His loved ones continue to support Halvorsen, including his girlfriend Hailey and her parents, Brandy and Derek Bell, who have helped him with living arrangements as he finishes up school.

“They’ve been a very strong support system for me,” Halvorsen said. “Thankful is an understatement. They’ve been amazing.”

In his final game this season, Halvorsen left nothing on the field as the Cougars pushed sectional champion East Central to the brink in the semifinals before the Trojans escaped with a 4-3 shootout victory.

Halvorsen was one of the last players to leave the field turf at the Mt. Vernon Sectional on Oct. 6.

“As a coach, you can often see what is special about a player that other coaches or fans cannot. However, in John’s case, everyone noticed. Officials noticed and reported to the IHSAA about how respectful he was on the field. Fans noticed and would often comment to us about how great it was to have him on the field,” McConnell said.

“After losing in a shootout to East Central in sectional, their entire coaching staff wanted to talk to him and said how sad they were to know his career had ended. The state coaches association noticed, as seen in his three All-District awards and his two All-State awards. In fact, both of his All-State awards came on seasons where injuries prevented him from playing the entire year. John is a standout, and we couldn’t be happier with him as a player, but more importantly, we are so very proud of the person he is becoming off the field and believe he has a bright future in front of him.”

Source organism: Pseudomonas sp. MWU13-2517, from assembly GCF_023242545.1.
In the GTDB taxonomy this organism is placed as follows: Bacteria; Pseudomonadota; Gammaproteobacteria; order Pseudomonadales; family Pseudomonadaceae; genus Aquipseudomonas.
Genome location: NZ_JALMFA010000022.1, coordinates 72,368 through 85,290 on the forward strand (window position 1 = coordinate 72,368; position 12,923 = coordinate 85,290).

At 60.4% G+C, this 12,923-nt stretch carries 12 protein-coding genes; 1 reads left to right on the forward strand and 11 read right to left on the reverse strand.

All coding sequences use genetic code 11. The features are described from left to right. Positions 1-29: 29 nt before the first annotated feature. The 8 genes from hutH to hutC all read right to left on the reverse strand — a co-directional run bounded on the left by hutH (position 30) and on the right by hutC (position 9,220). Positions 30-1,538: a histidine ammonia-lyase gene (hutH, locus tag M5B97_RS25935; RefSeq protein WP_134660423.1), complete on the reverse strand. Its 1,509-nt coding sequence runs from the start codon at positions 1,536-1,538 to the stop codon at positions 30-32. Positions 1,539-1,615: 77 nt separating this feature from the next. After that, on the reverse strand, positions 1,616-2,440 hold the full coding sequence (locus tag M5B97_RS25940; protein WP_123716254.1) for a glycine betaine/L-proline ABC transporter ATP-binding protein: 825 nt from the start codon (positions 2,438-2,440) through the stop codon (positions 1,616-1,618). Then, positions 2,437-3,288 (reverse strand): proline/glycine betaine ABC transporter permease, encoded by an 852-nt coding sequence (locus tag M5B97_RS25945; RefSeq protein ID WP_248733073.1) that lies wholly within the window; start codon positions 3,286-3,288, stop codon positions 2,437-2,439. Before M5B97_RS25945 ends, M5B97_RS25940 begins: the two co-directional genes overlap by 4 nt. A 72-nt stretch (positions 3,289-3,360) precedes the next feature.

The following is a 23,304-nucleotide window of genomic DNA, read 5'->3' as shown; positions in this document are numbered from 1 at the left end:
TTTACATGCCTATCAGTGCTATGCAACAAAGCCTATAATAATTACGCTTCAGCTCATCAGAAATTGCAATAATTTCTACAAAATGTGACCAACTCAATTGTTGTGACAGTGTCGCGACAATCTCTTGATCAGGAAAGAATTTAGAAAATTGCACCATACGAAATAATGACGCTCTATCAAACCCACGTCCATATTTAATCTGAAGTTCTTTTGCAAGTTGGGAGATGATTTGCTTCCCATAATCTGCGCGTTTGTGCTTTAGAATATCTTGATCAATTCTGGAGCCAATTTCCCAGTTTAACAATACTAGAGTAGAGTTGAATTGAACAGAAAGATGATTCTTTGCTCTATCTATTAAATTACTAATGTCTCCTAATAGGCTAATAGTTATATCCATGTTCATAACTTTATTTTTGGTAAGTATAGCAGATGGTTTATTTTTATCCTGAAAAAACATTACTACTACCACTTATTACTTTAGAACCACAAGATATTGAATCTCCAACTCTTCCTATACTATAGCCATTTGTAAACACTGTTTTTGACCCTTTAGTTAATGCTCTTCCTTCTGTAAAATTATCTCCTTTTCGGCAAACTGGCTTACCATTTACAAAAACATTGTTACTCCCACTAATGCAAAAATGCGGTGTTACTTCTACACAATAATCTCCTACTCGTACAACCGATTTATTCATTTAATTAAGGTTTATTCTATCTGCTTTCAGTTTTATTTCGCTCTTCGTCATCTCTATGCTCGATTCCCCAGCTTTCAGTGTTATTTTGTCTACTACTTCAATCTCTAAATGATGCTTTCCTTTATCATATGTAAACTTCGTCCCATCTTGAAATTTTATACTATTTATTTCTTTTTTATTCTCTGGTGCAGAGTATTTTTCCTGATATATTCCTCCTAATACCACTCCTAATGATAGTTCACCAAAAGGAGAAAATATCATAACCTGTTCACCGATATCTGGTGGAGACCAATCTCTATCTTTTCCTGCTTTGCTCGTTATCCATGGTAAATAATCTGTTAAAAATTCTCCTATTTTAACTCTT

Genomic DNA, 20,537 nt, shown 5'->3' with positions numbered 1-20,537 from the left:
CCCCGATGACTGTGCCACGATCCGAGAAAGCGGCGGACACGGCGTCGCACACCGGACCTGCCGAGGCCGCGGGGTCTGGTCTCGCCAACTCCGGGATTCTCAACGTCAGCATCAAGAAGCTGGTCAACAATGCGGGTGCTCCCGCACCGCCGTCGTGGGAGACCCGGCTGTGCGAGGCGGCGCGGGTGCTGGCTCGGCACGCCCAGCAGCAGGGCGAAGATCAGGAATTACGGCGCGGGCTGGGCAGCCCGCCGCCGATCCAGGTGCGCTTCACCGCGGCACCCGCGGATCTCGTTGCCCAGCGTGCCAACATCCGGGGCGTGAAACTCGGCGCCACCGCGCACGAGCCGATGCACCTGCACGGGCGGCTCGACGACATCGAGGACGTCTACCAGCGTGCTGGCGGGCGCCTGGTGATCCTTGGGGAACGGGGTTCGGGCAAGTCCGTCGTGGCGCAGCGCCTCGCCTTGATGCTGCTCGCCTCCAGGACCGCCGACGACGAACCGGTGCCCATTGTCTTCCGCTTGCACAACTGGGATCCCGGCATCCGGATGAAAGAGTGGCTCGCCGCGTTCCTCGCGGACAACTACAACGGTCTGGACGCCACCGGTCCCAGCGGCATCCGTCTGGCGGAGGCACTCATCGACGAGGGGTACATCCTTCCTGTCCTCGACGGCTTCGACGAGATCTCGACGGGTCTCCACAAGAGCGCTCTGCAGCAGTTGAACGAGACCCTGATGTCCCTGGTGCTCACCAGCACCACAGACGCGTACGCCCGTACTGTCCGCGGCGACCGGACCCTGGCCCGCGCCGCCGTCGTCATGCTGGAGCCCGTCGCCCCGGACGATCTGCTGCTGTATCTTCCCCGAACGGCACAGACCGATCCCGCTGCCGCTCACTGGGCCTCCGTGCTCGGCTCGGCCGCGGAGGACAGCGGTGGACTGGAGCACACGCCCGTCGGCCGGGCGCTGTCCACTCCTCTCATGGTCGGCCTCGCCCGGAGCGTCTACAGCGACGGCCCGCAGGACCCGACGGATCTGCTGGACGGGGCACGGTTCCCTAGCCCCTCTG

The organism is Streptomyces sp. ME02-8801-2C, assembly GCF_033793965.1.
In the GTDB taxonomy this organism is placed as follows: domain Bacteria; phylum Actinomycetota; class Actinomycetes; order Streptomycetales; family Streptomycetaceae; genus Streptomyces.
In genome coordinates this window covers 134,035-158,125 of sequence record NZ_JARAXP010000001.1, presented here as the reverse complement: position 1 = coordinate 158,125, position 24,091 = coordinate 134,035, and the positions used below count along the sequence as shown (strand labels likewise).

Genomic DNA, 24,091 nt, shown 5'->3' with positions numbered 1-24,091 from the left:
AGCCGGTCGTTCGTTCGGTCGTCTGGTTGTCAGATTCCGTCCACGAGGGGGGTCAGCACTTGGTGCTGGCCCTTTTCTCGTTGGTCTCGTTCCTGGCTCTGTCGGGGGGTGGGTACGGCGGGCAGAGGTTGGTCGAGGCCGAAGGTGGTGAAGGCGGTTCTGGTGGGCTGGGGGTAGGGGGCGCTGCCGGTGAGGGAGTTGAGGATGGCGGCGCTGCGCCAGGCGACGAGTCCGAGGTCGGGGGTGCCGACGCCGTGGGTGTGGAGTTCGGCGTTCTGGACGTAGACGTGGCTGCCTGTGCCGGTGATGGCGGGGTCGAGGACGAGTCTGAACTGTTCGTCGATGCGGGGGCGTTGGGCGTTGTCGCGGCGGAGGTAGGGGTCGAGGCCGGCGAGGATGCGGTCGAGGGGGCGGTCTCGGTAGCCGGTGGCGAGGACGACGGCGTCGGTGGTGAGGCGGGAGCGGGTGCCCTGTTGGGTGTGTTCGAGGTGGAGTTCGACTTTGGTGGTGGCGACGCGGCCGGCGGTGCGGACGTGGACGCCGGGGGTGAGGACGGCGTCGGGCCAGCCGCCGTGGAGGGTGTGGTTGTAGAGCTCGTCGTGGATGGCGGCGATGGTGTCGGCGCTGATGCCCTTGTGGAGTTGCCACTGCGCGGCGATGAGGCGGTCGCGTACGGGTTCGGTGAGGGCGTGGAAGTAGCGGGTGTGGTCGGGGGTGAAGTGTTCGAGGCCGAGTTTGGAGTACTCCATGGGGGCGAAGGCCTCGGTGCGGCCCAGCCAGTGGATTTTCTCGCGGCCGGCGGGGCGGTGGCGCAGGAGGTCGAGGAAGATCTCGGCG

Halvorsen isn’t committed to a collegiate program, but he’s not ruling out the possibility in the future. In the interim, he’s been taking time to allow his body fully recover from the grueling past 12 months. He’s also spent the winter to reflect, often talking with his brother, who lives on Indianapolis’ eastside while setting goals.

“I enjoy playing the sport a lot, but my body is really beat up, so I don’t know if I could take the whole competitiveness right now. Get my knees stronger,” Halvorsen said. “Later on in life, I definitely would like to coach soccer. I feel like I have pretty good knowledge within the game and I just want to give back.”

2021 Daily Reporter All-County Boys Soccer Team

John Halvorsen, Sr., Greenfield-Central

Elliott Canova, So., New Palestine

Bryce Kinnaman, Jr., Greenfield-Central

Jordin Jones, Fr., Greenfield-Central

Hunter Stine, Jr., Greenfield-Central

Zack Johnson, Sr., Mt. Vernon

Garrett Canova, Sr., New Palestine

Jordan Small, Sr., Mt. Vernon

Tyler Webb, Sr., Mt. Vernon

Alex Richwine, So., New Palestine

Ethan Windham, Sr., New Palestine

Tyler Kerkhof, Jr., Greenfield-Central

Honorable Mentions: New Palestine — Cohen Wintin, Andon Colclazier, Sam Bacon, Zachery Smith, Andrew Potter, Josh Lambdin, Juan Camacho, Blake Bobrow; Mt. Vernon — Brennan La Belle, James Cripe, Bryce Glazier; Greenfield-Central — Drew Davidson, Jeff Fraire, Gian Colassaco, Josiah Findley.